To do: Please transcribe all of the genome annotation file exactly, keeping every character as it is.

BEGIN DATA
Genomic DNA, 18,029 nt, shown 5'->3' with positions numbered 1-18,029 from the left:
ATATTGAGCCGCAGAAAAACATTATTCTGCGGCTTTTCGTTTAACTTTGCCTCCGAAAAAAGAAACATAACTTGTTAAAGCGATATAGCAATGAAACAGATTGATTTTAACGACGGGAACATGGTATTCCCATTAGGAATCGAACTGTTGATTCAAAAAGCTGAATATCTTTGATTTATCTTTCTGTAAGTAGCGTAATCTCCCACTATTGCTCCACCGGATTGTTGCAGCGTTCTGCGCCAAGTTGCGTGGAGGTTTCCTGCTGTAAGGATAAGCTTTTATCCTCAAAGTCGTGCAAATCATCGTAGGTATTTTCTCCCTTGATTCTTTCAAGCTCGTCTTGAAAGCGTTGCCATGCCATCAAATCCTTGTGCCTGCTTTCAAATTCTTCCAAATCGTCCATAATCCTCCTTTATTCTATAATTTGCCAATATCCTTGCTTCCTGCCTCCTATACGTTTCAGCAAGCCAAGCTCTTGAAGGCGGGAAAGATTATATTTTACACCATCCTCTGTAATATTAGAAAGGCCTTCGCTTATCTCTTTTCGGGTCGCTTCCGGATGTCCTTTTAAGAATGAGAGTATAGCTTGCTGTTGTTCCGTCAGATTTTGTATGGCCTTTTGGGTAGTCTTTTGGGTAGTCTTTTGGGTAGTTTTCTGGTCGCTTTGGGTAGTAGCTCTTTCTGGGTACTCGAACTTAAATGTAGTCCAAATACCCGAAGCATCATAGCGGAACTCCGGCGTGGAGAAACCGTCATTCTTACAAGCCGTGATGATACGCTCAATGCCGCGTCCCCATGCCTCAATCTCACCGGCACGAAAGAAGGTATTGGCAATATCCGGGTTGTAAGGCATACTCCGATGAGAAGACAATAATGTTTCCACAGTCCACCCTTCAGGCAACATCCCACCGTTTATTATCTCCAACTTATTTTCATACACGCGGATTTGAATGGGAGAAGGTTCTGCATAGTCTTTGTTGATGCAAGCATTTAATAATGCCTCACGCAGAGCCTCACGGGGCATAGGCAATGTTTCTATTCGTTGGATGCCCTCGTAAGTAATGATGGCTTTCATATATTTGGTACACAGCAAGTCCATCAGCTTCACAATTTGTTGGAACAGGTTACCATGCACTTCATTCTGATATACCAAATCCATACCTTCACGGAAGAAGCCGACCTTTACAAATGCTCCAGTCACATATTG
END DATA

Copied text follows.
Genomic DNA, 18,029 nt, shown 5'->3' with positions numbered 1-18,029 from the left:
ATATTGAGCCGCAGAAAAACATTATTCTGCGGCTTTTCGTTTAACTTTGCCTCCGAAAAAAGAAACATAACTTGTTAAAGCGATATAGCAATGAAACAGATTGATTTTAACGACGGGAACATGGTATTCCCATTAGGAATCGAACTGTTGATTCAAAAAGCTGAATATCTTTGATTTATCTTTCTGTAAGTAGCGTAATCTCCCACTATTGCTCCACCGGATTGTTGCAGCGTTCTGCGCCAAGTTGCGTGGAGGTTTCCTGCTGTAAGGATAAGCTTTTATCCTCAAAGTCGTGCAAATCATCGTAGGTATTTTCTCCCTTGATTCTTTCAAGCTCGTCTTGAAAGCGTTGCCATGCCATCAAATCCTTGTGCCTGCTTTCAAATTCTTCCAAATCGTCCATAATCCTCCTTTATTCTATAATTTGCCAATATCCTTGCTTCCTGCCTCCTATACGTTTCAGCAAGCCAAGCTCTTGAAGGCGGGAAAGATTATATTTTACACCATCCTCTGTAATATTAGAAAGGCCTTCGCTTATCTCTTTTCGGGTCGCTTCCGGATGTCCTTTTAAGAATGAGAGTATAGCTTGCTGTTGTTCCGTCAGATTTTGTATGGCCTTTTGGGTAGTCTTTTGGGTAGTCTTTTGGGTAGTTTTCTGGTCGCTTTGGGTAGTAGCTCTTTCTGGGTACTCGAACTTAAATGTAGTCCAAATACCCGAAGCATCATAGCGGAACTCCGGCGTGGAGAAACCGTCATTCTTACAAGCCGTGATGATACGCTCAATGCCGCGTCCCCATGCCTCAATCTCACCGGCACGAAAGAAGGTATTGGCAATATCCGGGTTGTAAGGCATACTCCGATGAGAAGACAATAATGTTTCCACAGTCCACCCTTCAGGCAACATCCCACCGTTTATTATCTCCAACTTATTTTCATACACGCGGATTTGAATGGGAGAAGGTTCTGCATAGTCTTTGTTGATGCAAGCATTTAATAATGCCTCACGCAGAGCCTCACGGGGCATAGGCAATGTTTCTATTCGTTGGATGCCCTCGTAAGTAATGATGGCTTTCATATATTTGGTACACAGCAAGTCCATCAGCTTCACAATTTGTTGGAACAGGTTACCATGCACTTCATTCTGATATACCAAATCCATACCTTCACGGAAGAAGCCGACCTTTACAAATGCTCCAGTCACATATTG